Taking the pole position of brown-noser-in-chief is Canadian Prime Minister Justin Trudeau. His obsequiousness to the murderous Castro was so great that it read like parody: “Fidel Castro was a larger than life leader who served his people for almost half a century.” Trudeau added that Castro was “Cuba’s longest serving President.”

Notice that Castro “served” rather than ruled, and that he was “President” and not dictator.

But Trudeau was just getting started.

“While a controversial figure, both Mr. Castro’s supporters and detractors recognized his tremendous dedication and love for the Cuban people who had a deep and lasting affection for ‘el Comandante.’” Trudeau continued to say that Castro was “a legendary revolutionary and orator” and the dictator’s death at 90 had brought him “deep sorrow.”

Here you have the leader of one of the Western world’s greatest democracies saying that an autocrat who murdered his people and ruled over them with an iron fist was loved by them.

As an American who loves Canada and has the privilege of hosting a national TV show there, “Divine Intervention,” I am embarrassed for the good people of Canada.

Trudeau’s revolting comments were rightly exposed by Senator Marco Rubio as “shameful and embarrassing,” and by Senator Ted Cruz as “slobbering adulation.”

Then there are the appeasers, those world leaders with no backbone and who have probably set their sights on their countries opening up a beach resort in Cuba, or who will use Castro’s crimes to cover up their own.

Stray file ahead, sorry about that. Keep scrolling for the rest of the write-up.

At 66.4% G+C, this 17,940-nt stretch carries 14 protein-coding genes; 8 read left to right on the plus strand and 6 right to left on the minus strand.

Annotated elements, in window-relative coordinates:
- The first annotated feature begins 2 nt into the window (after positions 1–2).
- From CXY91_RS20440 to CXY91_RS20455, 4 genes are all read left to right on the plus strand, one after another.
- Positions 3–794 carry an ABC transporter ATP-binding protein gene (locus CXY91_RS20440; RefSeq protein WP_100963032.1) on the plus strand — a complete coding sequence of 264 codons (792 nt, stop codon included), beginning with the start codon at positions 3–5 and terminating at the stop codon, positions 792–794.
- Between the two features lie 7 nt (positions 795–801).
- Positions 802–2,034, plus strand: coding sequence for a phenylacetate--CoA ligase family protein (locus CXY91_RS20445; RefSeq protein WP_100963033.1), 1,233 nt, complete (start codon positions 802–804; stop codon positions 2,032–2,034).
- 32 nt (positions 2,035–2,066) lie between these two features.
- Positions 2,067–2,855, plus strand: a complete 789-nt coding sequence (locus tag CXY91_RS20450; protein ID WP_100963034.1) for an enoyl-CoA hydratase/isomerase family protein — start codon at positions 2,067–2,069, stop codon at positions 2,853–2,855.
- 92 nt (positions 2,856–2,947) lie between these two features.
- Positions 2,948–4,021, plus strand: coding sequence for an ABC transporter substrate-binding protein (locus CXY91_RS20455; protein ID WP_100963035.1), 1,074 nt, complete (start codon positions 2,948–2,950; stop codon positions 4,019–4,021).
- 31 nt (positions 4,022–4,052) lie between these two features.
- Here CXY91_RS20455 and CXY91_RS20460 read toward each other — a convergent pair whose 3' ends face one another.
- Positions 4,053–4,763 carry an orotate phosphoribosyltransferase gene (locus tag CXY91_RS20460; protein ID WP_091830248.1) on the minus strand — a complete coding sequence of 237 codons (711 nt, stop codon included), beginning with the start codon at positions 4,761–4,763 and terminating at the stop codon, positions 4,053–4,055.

Bashar Assad of Syria, a man better known for gassing Arab children than writing eloquent eulogies said, “The name Fidel Castro will remain etched in the minds of all generations, as an inspiration for all the peoples seeking true independence and liberation from the yoke of colonization and hegemony.”

UN Secretary-General Ban Ki-moon, a man who never met a dictator he couldn’t coddle, expressed how “at this time of national mourning, I offer the support of the United Nations to work alongside the people of the island.”

I would never have thought Vladimir Putin of Russia a suckup, but how else to explain hailing Fidel Castro as a “wise and strong person” who was “an inspiring example for all countries and peoples.” Kind of stomach-turning.

But perhaps the most disappointing comment came from Pope Francis who sent a telegram to Raúl Castro: “Upon receiving the sad news of the passing of your beloved brother, the honorable Fidel Castro…I express my sadness to your excellency and all family members of the deceased dignitary…I offer my prayers for his eternal rest.”

If there is any spiritual justice in the world, the only place Castro will rest is in a warm place in hell.

The Pope, to whom so many millions, including myself, look to for moral guidance, on this occasion can look to the President-elect of the United States for the proper response in the confrontation with evil.

Shmuley Boteach, “America’s Rabbi,” whom the Washington Post calls “the most famous Rabbi in America,” is founder of The World Values Network and is the international best-selling author of 31 books, including “The Israel Warrior,” which has just been published. The winner and record holder of The London Times Preacher of the Year competition, he has also received the American Jewish Press Association’s Highest Award for Excellence in Commentary. Follow him on Twitter @RabbiShmuley.